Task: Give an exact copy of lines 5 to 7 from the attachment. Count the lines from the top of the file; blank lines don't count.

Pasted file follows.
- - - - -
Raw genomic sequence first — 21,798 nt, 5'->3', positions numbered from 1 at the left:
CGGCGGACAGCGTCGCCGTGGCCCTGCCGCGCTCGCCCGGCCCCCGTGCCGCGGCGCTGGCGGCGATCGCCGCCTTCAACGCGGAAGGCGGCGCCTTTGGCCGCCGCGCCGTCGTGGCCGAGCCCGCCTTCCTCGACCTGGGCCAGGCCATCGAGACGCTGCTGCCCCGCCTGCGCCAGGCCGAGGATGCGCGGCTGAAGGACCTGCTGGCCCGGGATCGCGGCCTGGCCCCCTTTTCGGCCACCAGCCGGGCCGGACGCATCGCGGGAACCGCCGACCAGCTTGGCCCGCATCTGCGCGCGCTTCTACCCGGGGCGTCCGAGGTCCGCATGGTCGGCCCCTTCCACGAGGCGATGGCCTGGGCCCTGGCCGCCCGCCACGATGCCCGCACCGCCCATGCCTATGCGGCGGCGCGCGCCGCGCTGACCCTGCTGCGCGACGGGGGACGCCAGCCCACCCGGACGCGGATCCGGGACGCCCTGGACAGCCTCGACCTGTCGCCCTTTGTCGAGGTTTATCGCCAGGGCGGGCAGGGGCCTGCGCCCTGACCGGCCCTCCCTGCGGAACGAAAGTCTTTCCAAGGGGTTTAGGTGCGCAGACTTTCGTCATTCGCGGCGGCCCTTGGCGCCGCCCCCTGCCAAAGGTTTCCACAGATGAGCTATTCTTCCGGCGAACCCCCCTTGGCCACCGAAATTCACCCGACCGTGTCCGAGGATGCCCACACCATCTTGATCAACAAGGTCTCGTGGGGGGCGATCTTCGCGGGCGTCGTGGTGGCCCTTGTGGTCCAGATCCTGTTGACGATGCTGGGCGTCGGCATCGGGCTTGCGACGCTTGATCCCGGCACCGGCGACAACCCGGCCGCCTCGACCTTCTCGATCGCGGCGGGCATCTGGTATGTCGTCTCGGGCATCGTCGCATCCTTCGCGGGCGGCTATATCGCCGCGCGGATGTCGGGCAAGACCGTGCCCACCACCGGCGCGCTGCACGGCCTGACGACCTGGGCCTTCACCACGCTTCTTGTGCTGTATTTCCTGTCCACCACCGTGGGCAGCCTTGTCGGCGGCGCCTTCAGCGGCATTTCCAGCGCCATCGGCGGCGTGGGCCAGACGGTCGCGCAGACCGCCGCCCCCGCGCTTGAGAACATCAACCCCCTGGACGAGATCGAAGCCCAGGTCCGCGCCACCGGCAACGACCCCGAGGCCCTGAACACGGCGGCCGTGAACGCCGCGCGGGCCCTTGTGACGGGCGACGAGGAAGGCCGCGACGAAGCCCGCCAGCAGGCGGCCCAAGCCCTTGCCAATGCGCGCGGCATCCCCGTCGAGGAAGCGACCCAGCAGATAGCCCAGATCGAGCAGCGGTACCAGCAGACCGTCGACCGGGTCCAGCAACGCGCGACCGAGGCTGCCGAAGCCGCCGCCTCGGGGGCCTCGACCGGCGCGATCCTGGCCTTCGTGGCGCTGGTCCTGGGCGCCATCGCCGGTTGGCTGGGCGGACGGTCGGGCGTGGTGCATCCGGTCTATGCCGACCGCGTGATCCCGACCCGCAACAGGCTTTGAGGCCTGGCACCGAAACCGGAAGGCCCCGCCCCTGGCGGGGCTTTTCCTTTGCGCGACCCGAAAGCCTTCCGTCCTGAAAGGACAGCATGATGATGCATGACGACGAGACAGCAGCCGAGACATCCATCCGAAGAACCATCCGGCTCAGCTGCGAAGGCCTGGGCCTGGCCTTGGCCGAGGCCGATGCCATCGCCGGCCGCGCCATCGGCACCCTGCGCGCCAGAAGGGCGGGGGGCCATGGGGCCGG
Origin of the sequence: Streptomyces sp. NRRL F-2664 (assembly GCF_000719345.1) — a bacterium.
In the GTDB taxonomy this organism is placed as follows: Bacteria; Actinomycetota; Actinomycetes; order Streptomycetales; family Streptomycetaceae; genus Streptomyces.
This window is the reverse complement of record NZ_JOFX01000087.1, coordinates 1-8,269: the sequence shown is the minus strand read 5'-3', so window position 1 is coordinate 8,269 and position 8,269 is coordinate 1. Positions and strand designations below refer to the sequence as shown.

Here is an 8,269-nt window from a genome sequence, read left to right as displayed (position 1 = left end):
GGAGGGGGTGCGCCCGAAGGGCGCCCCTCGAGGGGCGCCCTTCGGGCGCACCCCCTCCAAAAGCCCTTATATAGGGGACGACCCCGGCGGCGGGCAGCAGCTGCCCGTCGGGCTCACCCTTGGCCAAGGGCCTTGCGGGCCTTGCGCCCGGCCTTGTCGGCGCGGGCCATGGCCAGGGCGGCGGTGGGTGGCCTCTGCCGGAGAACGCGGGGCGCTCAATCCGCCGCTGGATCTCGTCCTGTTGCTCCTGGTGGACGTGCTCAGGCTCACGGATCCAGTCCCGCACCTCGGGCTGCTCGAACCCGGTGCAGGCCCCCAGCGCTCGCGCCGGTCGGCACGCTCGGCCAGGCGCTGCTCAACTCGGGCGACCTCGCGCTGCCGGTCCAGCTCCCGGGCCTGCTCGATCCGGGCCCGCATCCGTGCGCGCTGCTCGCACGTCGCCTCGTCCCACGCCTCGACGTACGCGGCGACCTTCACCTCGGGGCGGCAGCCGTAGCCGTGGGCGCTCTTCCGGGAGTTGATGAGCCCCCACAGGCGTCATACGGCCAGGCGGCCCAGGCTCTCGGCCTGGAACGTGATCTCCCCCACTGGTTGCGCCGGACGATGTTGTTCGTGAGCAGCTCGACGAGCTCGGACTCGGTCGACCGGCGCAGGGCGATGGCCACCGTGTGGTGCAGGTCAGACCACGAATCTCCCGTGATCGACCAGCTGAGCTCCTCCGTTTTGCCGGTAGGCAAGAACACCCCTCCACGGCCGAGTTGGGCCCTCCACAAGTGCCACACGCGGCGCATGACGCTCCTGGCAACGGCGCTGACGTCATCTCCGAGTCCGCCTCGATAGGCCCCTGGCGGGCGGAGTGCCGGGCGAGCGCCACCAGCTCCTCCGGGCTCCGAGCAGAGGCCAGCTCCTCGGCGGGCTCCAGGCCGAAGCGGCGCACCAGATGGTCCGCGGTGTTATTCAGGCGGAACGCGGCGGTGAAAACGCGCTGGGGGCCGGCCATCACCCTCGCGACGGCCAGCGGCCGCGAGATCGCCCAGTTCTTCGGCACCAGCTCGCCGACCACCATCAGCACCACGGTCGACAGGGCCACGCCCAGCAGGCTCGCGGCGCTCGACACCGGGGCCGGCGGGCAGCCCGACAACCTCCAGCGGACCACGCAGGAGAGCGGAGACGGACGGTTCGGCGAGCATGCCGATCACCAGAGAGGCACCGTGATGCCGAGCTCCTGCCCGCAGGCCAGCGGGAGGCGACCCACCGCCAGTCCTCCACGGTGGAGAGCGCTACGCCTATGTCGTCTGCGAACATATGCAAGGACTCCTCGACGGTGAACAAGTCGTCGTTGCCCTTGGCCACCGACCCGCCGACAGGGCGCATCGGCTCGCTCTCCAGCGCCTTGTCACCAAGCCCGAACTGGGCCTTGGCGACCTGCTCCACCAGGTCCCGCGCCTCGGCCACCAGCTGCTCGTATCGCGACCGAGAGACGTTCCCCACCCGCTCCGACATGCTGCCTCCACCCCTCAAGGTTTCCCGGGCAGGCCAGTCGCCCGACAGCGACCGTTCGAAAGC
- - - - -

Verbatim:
This window is the reverse complement of record NZ_JOFX01000087.1, coordinates 1-8,269: the sequence shown is the minus strand read 5'-3', so window position 1 is coordinate 8,269 and position 8,269 is coordinate 1. Positions and strand designations below refer to the sequence as shown.

Here is an 8,269-nt window from a genome sequence, read left to right as displayed (position 1 = left end):
GGAGGGGGTGCGCCCGAAGGGCGCCCCTCGAGGGGCGCCCTTCGGGCGCACCCCCTCCAAAAGCCCTTATATAGGGGACGACCCCGGCGGCGGGCAGCAGCTGCCCGTCGGGCTCACCCTTGGCCAAGGGCCTTGCGGGCCTTGCGCCCGGCCTTGTCGGCGCGGGCCATGGCCAGGGCGGCGGTGGGTGGCCTCTGCCGGAGAACGCGGGGCGCTCAATCCGCCGCTGGATCTCGTCCTGTTGCTCCTGGTGGACGTGCTCAGGCTCACGGATCCAGTCCCGCACCTCGGGCTGCTCGAACCCGGTGCAGGCCCCCAGCGCTCGCGCCGGTCGGCACGCTCGGCCAGGCGCTGCTCAACTCGGGCGACCTCGCGCTGCCGGTCCAGCTCCCGGGCCTGCTCGATCCGGGCCCGCATCCGTGCGCGCTGCTCGCACGTCGCCTCGTCCCACGCCTCGACGTACGCGGCGACCTTCACCTCGGGGCGGCAGCCGTAGCCGTGGGCGCTCTTCCGGGAGTTGATGAGCCCCCACAGGCGTCATACGGCCAGGCGGCCCAGGCTCTCGGCCTGGAACGTGATCTCCCCCACTGGTTGCGCCGGACGATGTTGTTCGTGAGCAGCTCGACGAGCTCGGACTCGGTCGACCGGCGCAGGGCGATGGCCACCGTGTGGTGCAGGTCAGACCACGAATCTCCCGTGATCGACCAGCTGAGCTCCTCCGTTTTGCCGGTAGGCAAGAACACCCCTCCACGGCCGAGTTGGGCCCTCCACAAGTGCCACACGCGGCGCATGACGCTCCTGGCAACGGCGCTGACGTCATCTCCGAGTCCGCCTCGATAGGCCCCTGGCGGGCGGAGTGCCGGGCGAGCGCCACCAGCTCCTCCGGGCTCCGAGCAGAGGCCAGCTCCTCGGCGGGCTCCAGGCCGAAGCGGCGCACCAGATGGTCCGCGGTGTTATTCAGGCGGAACGCGGCGGTGAAAACGCGCTGGGGGCCGGCCATCACCCTCGCGACGGCCAGCGGCCGCGAGATCGCCCAGTTCTTCGGCACCAGCTCGCCGACCACCATCAGCACCACGGTCGACAGGGCCACGCCCAGCAGGCTCGCGGCGCTCGACACCGGGGCCGGCGGGCAGCCCGACAACCTCCAGCGGACCACGCAGGAGAGCGGAGACGGACGGTTCGGCGAGCATGCCGATCACCAGAGAGGCACCGTGATGCCGAGCTCCTGCCCGCAGGCCAGCGGGAGGCGACCCACCGCCAGTCCTCCACGGTGGAGAGCGCTACGCCTATGTCGTCTGCGAACATATGCAAGGACTCCTCGACGGTGAACAAGTCGTCGTTGCCCTTGGCCACCGACCCGCCGACAGGGCGCATCGGCTCGCTCTCCAGCGCCTTGTCACCAAGCCCGAACTGGGCCTTGGCGACCTGCTCCACCAGGTCCCGCGCCTCGGCCACCAGCTGCTCGTATCGCGACCGAGAGACGTTCCCCACCCGCTCCGACATGCTGCCTCCACCCCTCAAGGTTTCCCGGGCAGGCCAGTCGCCCGACAGCGACCGTTCGAAAGC